Saint Mary Magdalene, Steward of Christ’s Ministry

Saint Mary Magdalene is one of the most revered saints in the history of the Church and her discipleship emphasizes the complementary roles of women. From the New Testament, one can conclude that Mary came from Magdala, a village on the shore of the Sea of Galilee. She was a friend of Jesus of Nazareth and a leading figure among those who were his disciples. She was one of the women who accompanied and financially supported Jesus and the twelve apostles which suggests that the women were respectable, well-to-do members of the community.

At the time Jesus was executed on Golgotha, when the men in his company had already run away and abandoned him, Mary Magdalene is specifically identified in the Gospels as one of the women who refused to leave him. She was present at the Crucifixion and burial. What is by far the most important affirmation about Mary Magdalene, however, is that she is mentioned in all five of the Resurrection narratives of the Gospel tradition (Mark 16:1-8, Matthew 28:1-10, Luke 23:55-24:12, John 20:1-18, and Mark 16:9-20). In the Gospels of Matthew, Mark and John, she is the primary witness to Christ’s Resurrection. All four Gospels explicitly name her as being present at the tomb and she was the first person to preach the “Good News” of that miracle.

From other texts of the early Christian era, Mary Magdalene’s status as a disciple in the years after Jesus’ death is as prominent as the twelve apostles. For many centuries Mary Magdalene was the symbol of Christian devotion, especially that of repentance. However, Christian traditions that came after the New Testament era erroneously equated Mary Magdalene with both the sinful woman in Luke 7 who anointed Jesus and with Mary of Bethany in John 11 and Luke 10 who also anointed Jesus.

The tradition that Mary Magdalene was a repentant prostitute has been dismissed by modern biblical scholarship as almost certainly untrue. Saint Mary Magdalene has been celebrated throughout Christian history in art and literature. There are many famous depictions of her in art such as Rembrandt’s Christ and St. Mary Magdalene at the Tomb and Titian’s Noli Me Tangere (Latin: “Do not touch me”). Her feast day is July 22.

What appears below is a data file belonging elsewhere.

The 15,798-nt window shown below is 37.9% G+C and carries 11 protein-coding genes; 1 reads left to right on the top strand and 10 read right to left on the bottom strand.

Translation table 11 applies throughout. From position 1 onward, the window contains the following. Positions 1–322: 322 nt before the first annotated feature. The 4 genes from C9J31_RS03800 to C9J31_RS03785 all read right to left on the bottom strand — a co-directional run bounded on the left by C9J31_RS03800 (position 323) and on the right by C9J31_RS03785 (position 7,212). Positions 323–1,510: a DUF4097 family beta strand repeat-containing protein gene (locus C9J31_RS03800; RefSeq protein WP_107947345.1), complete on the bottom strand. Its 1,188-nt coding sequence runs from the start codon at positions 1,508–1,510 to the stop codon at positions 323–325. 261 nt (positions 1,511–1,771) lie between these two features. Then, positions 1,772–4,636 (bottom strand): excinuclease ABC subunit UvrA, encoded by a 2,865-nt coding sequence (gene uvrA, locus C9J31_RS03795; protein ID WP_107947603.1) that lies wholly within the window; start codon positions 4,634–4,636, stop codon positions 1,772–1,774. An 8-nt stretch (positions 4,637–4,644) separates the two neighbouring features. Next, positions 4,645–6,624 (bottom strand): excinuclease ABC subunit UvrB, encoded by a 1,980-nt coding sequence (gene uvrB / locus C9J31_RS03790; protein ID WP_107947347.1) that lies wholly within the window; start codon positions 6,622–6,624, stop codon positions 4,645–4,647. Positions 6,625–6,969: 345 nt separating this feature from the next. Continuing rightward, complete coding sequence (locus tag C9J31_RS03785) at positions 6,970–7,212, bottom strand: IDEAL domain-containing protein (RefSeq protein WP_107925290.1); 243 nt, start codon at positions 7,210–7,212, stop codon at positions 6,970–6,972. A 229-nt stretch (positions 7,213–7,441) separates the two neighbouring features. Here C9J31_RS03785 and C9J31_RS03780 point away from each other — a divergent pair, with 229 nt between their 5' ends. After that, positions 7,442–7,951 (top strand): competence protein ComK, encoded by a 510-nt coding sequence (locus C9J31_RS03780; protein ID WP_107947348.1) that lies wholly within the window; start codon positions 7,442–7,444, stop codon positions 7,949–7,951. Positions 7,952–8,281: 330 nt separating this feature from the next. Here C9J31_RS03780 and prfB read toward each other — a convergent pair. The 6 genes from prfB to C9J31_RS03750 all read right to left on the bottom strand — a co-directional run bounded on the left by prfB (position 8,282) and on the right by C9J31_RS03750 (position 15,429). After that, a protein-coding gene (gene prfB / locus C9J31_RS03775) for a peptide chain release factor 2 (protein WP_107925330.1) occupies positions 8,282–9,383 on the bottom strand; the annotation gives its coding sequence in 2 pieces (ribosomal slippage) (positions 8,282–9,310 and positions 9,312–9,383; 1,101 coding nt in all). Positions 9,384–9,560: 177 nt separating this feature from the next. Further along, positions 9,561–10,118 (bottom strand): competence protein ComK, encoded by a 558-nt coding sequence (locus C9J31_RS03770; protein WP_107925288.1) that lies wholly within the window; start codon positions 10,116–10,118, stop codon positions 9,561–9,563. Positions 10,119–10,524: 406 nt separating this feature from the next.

Be a Good Steward of Your Leisure Time

The air in July seems to be filled with the music of birds and the hum of insects. We hear the happy sounds of picnickers, boaters, golfers, fireworks, kids splashing in the pool, and concerts in the park. It’s a celebratory time, a time when many people take vacation or welcome visitors from afar or young adults home from college. We think of July as a fun time, a time for rest and relaxation, a time for leisure.

It’s important to be a good steward of the wonders of summer, a good steward of our time of rest and renewal, a good steward of leisure. A time to recharge our batteries is all part of leading a healthy, balanced life. After all, we recall that Jesus directed his disciples to “. . .go off to a secluded place and rest” (Mark 6:31).

Stewardship calls us to nurture and care for God’s gifts which include taking care of the gift that is ourselves. So, make leisure a priority this July.

  • Simplify your activities and focus on relationships, resting, recreating, and enjoying the beauty of God’s world.
  • Ease up on planning the perfect party or barbecue and instead focus on the fun of everyone chipping in to spend time together.
  • Give yourself space to be alone in the midst of summer’s fun.
  • Be healthy in eating and drinking.
  • Long walks at dawn or dusk and plenty of exercise will aid both your body and your spirit, as will enjoying the wealth of summer’s bounty and the produce of our gardens and farmers’ markets.
  • Consider activities that add variety to our lives and relationships.
  • Make time for those books piling up on the bookshelf.
  • Do something out of the ordinary.
  • Plan a long lunch with an old friend, or enjoy jazz “on the green.” But don’t add heavy burdens of preparation and commitment.
  • Scale down.
  • Relax.
  • Let go.
  • Be spontaneous.
  • Be a good steward of your leisure time.
  • Bask in the glory of summer’s long days. This will not only prove restorative but will reveal more acutely the blessings of God’s creation and help us discover in new ways the wonder of our loved ones and ourselves.